Wedge-shaped Beetle!

Ripiphorus Species (possibly R. rex).
https://www.inaturalist.org/observations/25228961
by @merav

San Diego County only has two observations of these unique looking beetles, both in the month of May at Anza Borrego State Park.
These beetles have very short elytra that leave their wings exposed. They are often active on Sweetbush, though our observation is a very popular bachelor hangout (possibly near a patch of sweetbush?). Can anyone identify the plant?

Ripiphorus species have a fascinating life cycle. The female will lay eggs in flower buds and the larva will emerge at the same time the bloom matures. The larva will then hitch a ride on a bee and end in a bee nest cell, where it will parasitize a bee larva. Adults only live one to two days so the race is on to mate and lay eggs again!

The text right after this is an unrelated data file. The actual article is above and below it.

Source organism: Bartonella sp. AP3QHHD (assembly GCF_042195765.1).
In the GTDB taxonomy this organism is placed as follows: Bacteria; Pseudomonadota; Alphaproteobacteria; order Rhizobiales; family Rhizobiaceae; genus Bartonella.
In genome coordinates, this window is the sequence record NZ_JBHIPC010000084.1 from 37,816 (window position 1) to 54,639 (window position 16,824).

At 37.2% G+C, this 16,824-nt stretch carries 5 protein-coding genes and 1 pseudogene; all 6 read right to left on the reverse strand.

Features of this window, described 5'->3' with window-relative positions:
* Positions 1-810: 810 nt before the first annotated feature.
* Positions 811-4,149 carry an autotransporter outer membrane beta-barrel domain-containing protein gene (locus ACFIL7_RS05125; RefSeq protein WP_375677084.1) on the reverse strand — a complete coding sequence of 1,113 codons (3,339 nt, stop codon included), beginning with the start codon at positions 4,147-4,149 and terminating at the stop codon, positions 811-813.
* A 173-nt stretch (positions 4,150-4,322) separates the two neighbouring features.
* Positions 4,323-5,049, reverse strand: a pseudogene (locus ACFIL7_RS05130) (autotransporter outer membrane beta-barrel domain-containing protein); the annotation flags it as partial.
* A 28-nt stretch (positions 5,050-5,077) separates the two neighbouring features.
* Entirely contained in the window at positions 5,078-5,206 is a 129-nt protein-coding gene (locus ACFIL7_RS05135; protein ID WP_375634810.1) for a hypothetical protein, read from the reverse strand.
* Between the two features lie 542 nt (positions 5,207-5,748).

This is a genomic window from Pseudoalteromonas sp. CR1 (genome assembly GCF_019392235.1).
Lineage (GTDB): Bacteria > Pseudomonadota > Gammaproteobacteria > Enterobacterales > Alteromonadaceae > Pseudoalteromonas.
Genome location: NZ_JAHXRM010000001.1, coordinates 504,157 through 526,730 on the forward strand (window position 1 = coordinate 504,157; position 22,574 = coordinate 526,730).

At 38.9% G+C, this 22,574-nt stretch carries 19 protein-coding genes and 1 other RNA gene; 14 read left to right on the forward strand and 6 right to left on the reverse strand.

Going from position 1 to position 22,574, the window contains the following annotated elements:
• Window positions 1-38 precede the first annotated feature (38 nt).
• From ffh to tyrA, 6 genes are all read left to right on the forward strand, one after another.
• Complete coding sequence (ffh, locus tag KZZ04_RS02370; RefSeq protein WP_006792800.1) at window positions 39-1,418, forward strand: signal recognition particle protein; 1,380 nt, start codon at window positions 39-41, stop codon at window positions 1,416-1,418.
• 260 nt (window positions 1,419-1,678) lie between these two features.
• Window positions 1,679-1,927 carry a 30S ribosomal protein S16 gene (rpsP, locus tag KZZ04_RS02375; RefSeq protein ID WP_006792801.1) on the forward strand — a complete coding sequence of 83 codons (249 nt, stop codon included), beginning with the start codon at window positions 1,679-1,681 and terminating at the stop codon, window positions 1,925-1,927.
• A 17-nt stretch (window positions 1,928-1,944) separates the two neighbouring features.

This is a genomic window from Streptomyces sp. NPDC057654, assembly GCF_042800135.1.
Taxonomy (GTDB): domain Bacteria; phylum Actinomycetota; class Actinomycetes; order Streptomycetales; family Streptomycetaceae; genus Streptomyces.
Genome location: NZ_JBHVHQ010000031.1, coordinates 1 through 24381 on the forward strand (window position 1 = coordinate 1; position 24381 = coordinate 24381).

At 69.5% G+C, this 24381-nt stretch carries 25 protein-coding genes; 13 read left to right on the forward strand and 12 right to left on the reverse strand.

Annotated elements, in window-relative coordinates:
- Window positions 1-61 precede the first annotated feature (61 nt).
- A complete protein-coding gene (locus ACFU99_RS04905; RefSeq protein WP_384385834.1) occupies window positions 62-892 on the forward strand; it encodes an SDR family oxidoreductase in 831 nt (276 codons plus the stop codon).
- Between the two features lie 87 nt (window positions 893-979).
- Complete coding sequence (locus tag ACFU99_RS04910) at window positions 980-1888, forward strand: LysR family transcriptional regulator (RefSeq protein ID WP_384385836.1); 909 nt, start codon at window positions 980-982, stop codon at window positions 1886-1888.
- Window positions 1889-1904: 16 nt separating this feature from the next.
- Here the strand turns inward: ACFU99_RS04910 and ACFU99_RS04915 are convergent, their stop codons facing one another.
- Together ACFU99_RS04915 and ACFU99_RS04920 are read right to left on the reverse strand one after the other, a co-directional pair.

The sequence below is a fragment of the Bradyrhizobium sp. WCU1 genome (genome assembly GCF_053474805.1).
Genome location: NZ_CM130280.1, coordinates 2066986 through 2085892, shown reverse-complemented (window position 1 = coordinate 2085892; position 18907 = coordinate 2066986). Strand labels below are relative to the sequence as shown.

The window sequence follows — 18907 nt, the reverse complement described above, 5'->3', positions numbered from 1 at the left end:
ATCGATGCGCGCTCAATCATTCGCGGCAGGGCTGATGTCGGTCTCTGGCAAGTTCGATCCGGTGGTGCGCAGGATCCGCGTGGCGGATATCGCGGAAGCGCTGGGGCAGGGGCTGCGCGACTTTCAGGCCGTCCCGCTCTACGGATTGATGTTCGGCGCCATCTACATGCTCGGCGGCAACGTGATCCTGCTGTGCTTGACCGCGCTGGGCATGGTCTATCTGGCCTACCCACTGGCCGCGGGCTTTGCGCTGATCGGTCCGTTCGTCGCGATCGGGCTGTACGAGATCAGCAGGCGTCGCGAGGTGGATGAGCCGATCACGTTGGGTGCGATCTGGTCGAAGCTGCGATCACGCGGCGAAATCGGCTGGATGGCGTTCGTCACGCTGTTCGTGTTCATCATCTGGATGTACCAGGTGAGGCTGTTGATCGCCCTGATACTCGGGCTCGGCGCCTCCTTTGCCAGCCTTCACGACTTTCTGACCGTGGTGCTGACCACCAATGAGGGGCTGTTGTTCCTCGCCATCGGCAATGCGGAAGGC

The preferred bee species hosts are unknown.

Our two observations were in the month of May but Desert Insects & Kin (Lynn & Gene Monroe) describe an encounter in mid-March so both the Border Bioblitz 2021 and the City Nature Challenge should offer opportunity for some sightings if you find yourself in the desert region.

Who's up for the challenge?? I know these are now on my "bugket list" :)

Note: There is some controversy about the spelling of this genus, sometimes with an 'h' after the first 'R'. I stopped fighting the autocorrect which did not want to accept the more recent spelling iNat is using.

Posted by patsimpson2000 patsimpson2000, April 19, 2021 23:51

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